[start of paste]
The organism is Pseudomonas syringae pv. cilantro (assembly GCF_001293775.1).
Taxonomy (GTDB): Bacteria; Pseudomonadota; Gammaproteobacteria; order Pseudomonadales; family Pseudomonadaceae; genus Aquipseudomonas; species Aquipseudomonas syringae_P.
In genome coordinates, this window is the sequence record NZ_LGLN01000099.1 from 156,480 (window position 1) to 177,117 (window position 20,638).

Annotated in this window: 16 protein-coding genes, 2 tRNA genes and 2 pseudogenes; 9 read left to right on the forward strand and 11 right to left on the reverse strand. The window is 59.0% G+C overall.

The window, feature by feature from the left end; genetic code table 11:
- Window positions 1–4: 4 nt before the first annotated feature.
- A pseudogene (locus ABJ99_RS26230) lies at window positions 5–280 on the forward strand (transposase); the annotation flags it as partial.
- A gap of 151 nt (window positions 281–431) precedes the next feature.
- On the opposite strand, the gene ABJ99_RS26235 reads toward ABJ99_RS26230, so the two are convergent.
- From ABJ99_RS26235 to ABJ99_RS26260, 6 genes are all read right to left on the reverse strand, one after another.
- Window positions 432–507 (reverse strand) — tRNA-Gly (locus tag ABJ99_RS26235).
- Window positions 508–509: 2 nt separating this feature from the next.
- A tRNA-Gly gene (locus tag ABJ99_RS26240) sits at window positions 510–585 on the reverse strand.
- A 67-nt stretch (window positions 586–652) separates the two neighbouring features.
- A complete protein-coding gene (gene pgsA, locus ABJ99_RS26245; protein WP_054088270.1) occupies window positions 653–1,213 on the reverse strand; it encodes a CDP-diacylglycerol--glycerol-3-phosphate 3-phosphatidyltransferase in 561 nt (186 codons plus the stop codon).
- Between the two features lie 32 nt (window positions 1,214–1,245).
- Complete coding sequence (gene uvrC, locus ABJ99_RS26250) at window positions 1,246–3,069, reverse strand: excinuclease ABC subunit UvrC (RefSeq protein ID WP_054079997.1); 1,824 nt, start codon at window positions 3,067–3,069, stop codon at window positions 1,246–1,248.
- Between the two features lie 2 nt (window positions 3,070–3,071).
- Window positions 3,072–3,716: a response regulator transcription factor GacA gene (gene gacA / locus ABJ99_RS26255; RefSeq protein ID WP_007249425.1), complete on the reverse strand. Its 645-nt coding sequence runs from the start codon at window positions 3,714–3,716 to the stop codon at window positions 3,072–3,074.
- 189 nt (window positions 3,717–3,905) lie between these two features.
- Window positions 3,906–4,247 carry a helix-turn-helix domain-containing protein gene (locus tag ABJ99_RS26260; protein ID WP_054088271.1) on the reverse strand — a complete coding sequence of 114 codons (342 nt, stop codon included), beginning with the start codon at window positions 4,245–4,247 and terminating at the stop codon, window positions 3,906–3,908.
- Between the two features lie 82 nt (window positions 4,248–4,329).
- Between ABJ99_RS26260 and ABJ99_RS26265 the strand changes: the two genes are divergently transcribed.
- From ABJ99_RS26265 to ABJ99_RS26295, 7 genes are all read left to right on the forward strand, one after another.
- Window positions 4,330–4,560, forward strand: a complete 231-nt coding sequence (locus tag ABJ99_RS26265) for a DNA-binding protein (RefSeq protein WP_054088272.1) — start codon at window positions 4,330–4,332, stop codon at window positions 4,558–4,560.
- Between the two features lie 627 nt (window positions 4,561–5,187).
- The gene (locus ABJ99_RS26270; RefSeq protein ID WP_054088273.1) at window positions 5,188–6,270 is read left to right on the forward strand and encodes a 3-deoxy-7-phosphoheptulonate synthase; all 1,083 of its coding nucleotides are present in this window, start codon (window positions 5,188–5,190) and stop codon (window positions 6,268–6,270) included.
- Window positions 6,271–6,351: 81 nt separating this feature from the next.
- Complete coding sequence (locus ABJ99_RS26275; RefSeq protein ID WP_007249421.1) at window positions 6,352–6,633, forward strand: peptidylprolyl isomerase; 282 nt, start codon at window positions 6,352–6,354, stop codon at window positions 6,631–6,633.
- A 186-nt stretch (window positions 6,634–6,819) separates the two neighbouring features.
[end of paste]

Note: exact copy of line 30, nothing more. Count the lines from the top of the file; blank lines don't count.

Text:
- A 186-nt stretch (window positions 6,634–6,819) separates the two neighbouring features.